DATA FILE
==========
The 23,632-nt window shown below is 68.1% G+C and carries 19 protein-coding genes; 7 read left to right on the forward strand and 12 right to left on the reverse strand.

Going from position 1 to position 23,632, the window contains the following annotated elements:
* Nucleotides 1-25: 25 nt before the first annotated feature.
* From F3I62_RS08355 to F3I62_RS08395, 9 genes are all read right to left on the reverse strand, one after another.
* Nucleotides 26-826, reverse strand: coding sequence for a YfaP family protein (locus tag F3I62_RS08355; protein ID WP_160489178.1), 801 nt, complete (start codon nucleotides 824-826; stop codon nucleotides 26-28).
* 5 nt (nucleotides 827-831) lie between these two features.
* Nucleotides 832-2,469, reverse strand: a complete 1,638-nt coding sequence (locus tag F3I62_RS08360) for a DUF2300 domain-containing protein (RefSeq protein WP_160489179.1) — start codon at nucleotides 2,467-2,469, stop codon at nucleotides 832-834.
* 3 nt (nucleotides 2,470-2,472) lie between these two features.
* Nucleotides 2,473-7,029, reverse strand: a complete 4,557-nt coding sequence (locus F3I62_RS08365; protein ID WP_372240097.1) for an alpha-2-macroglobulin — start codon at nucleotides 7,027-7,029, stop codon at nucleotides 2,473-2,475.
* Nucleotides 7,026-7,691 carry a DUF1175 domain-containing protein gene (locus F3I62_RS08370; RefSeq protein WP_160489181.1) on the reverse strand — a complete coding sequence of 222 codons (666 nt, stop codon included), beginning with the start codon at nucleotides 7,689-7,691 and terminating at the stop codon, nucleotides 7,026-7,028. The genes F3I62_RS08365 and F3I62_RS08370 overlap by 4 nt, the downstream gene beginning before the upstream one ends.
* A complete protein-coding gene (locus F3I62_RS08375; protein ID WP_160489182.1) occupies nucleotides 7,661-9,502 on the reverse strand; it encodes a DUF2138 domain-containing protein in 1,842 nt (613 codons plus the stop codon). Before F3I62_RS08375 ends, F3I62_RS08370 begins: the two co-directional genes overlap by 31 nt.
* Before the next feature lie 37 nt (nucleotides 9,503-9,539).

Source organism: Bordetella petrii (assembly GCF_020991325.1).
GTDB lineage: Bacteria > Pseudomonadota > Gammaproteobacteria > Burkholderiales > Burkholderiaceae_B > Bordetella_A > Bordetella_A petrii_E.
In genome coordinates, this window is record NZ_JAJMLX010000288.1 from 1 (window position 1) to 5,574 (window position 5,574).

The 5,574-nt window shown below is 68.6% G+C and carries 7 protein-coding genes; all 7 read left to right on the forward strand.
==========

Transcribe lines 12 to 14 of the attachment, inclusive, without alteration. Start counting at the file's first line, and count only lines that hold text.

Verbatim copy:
* Before the next feature lie 37 nt (nucleotides 9,503-9,539).

Source organism: Bordetella petrii (assembly GCF_020991325.1).
GTDB lineage: Bacteria > Pseudomonadota > Gammaproteobacteria > Burkholderiales > Burkholderiaceae_B > Bordetella_A > Bordetella_A petrii_E.